China’s Small Businesses Rejoice: New Tax Concession Policy 2023

New tax cuts in China

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Details of the Policy

From January 1 to December 31 in 2023, small-scale taxpayers with monthly sales of less than RMB 100,000 (including this amount) shall be exempt from Value-added Tax. For taxable sales income of small-scale taxpayers, the levy rate will be 3%, and levied at 1%. The pre-payment of Value-added Tax items for small-scale taxpayers shall also be calculated to a 3% advance levy rate and levied at 1% pre-levy rate.

This new policy provides a significant benefit to small-scale taxpayers, offering them a reduction in the amount of Value-added Tax they pay on their sales income. This will help small businesses to stay competitive and encourages economic development in China.

What Companies are Eligible for Tax Cuts?

Small and medium-sized enterprises (SMEs) with sales volumes of under 100,000CNY peer month are eligible for this policy. To qualify as a small-scale taxpayer, the criteria are:

1. Monthly sales of less than 100,000 RMB;

2. Evidence of registration with the State Administration of Taxation; 3. Compliance with other relevant tax laws and regulations in China.

What qualifies as an SME in China?

In China, an SME (small and medium-sized enterprise) is defined as a non-publicly listed company with a certain level of employee headcount, annual revenue, or total assets. The exact definition of an SME can vary depending on the specific government agency or industry group, but typically SMEs are defined as having less than a certain number of employees and/or less than a certain amount of annual revenue or total assets.

For example, The Ministry of Industry and Information Technology of China (MIIT) defined the SMEs as the companies with independent legal person, the total assets of which are not more than RMB 100 million, and the annual sales income does not exceed RMB 300 million.

That being said, The classification criteria for SMEs may change from time to time. The classification criteria for SMEs are generally determined by the Chinese government in order to provide special policy support and services to SMEs.

What qualifies as a small-scale taxpayer in China?

a small-scale taxpayer is defined as a business that meets certain criteria in terms of annual taxable sales revenue and/or number of employees. The exact criteria for small-scale taxpayer classification can vary depending on the specific government agency or industry group.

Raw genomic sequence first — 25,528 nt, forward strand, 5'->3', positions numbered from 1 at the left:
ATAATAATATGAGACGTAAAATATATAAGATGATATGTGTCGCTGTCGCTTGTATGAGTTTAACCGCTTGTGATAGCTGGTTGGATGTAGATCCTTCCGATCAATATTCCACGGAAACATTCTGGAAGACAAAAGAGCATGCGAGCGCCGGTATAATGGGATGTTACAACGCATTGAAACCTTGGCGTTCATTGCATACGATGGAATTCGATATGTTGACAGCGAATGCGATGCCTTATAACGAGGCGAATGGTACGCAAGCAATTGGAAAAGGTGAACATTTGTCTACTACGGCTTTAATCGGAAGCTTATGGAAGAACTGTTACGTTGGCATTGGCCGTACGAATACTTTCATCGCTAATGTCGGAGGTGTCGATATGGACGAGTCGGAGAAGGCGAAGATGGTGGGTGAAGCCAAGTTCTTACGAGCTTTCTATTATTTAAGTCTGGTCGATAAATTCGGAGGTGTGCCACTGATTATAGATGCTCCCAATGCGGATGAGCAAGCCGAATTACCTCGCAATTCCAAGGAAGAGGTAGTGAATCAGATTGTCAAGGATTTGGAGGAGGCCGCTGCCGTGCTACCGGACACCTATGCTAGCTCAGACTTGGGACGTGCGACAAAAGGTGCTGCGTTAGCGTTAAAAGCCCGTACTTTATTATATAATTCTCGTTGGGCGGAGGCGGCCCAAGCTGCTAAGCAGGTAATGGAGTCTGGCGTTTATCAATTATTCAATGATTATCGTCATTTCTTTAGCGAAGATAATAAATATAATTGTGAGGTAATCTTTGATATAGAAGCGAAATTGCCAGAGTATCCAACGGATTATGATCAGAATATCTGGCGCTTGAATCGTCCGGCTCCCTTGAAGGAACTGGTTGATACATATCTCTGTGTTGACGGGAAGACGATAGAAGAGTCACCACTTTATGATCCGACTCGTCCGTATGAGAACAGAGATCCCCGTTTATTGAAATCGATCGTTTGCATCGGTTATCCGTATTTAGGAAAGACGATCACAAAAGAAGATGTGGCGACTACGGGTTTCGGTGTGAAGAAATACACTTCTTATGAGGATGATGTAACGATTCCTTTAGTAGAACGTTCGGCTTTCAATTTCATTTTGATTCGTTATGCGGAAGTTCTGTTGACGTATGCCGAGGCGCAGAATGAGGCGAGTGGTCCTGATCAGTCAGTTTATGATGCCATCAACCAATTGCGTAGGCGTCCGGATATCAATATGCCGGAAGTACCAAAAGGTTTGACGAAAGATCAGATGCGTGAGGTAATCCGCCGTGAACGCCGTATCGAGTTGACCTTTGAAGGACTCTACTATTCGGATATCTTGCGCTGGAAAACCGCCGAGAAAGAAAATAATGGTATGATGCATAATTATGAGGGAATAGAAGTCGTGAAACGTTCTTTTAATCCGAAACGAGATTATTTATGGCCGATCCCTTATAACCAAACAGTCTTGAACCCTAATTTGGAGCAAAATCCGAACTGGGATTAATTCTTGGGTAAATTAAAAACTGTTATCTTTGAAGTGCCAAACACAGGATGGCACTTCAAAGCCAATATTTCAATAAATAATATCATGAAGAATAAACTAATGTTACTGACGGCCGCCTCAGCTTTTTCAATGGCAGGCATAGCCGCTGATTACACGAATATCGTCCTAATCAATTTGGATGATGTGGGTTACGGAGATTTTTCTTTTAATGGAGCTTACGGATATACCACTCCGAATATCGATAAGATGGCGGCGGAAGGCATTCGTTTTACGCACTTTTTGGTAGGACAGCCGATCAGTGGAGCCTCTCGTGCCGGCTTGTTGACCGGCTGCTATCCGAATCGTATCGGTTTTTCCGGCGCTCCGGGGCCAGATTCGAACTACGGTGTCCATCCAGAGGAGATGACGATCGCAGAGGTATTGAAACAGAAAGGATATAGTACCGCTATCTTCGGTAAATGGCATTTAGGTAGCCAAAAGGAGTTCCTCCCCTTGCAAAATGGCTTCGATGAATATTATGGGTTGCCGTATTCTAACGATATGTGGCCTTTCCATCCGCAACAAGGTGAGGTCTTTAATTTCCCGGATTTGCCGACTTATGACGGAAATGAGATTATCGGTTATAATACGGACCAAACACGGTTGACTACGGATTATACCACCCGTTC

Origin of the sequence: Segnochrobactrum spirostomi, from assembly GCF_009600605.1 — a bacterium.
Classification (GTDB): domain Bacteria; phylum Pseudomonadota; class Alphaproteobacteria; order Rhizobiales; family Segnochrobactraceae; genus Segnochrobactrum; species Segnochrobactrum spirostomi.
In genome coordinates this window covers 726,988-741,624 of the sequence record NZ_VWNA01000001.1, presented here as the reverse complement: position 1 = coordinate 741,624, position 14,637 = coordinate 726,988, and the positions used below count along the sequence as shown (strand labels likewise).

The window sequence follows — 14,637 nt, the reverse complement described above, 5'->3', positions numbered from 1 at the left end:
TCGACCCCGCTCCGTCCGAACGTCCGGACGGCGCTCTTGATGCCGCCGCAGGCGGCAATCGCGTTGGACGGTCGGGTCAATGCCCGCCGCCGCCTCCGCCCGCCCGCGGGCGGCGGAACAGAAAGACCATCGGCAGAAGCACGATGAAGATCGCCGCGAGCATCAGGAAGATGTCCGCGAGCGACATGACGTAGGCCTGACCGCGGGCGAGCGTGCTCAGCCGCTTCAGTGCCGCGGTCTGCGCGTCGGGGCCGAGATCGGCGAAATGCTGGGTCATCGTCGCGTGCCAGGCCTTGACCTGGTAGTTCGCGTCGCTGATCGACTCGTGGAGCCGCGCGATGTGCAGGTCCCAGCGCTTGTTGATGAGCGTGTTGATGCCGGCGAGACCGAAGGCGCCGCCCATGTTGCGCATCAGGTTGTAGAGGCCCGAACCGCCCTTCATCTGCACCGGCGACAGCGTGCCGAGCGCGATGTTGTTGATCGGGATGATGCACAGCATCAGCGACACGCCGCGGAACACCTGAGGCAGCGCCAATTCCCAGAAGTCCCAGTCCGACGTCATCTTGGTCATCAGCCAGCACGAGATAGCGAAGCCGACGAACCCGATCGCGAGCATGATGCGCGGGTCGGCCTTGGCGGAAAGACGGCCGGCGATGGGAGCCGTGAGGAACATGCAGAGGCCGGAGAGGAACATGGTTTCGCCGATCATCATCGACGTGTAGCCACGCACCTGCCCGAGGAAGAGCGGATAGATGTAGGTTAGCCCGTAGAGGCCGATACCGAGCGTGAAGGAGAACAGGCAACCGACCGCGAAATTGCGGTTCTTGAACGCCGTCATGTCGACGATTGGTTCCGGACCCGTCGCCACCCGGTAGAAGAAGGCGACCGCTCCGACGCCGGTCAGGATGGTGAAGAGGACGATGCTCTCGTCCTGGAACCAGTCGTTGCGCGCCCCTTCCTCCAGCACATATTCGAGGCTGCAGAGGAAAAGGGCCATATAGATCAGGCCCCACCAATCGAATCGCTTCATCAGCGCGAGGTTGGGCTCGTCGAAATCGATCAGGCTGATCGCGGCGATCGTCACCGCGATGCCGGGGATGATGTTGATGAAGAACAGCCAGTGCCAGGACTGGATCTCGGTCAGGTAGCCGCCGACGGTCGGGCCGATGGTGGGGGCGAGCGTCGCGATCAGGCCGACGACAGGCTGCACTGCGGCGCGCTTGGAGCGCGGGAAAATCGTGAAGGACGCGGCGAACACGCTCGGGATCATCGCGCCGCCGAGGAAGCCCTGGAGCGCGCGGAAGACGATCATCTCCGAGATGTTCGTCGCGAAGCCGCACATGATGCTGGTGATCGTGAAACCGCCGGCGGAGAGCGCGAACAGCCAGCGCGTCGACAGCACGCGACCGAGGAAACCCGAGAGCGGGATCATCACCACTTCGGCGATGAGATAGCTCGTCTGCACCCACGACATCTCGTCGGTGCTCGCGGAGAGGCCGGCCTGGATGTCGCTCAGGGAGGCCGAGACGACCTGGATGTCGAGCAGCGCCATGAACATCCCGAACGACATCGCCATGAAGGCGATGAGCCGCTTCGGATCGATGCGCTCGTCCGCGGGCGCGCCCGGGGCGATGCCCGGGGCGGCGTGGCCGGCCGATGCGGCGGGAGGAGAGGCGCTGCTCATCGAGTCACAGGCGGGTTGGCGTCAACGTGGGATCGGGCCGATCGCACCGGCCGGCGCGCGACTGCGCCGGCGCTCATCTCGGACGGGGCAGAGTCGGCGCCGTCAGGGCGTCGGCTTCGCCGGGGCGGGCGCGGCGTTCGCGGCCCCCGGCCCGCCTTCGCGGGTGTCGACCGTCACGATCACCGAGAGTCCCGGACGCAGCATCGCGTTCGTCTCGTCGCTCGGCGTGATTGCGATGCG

The Ministry of Finance of China (MOF) generally defines a small-scale taxpayer as a business with taxable sales revenue of no more than RMB 5 million per year, or with no more than 30 employees.

The National Bureau of Statistics of China (NBS) also have a definition of small-scale taxpayers, It defined it as the business unit which sales revenue of the current year is not more than RMB 20 million, and the number of employees is not more than 100.

Benefits of the New Tax Concession Policy

The new tax concession policy will benefit small-scale taxpayers by reducing their Value-added Tax burden and helping them remain competitive in the market. This will ensure small businesses can continue to thrive, boosting China’s economy overall. The policy also encourages small businesses to invest in new technology and equipment as they are now more able to afford it.

In addition, small businesses may be better able to access capital through loans or investments due to their reduced tax liability, which could help them grow further. The policy is aimed at promoting economic development across China and enabling small businesses to contribute a larger share of the country’s GDP.

With the opening up of China’s economy, small businesses can benefit from the additional capital they receive through the reduced tax burden. This could help small businesses expand their operations and create more job opportunities in local communities.

We encourage small-scale taxpayers to contact the relevant government agencies for further information about how to take advantage of this new policy.

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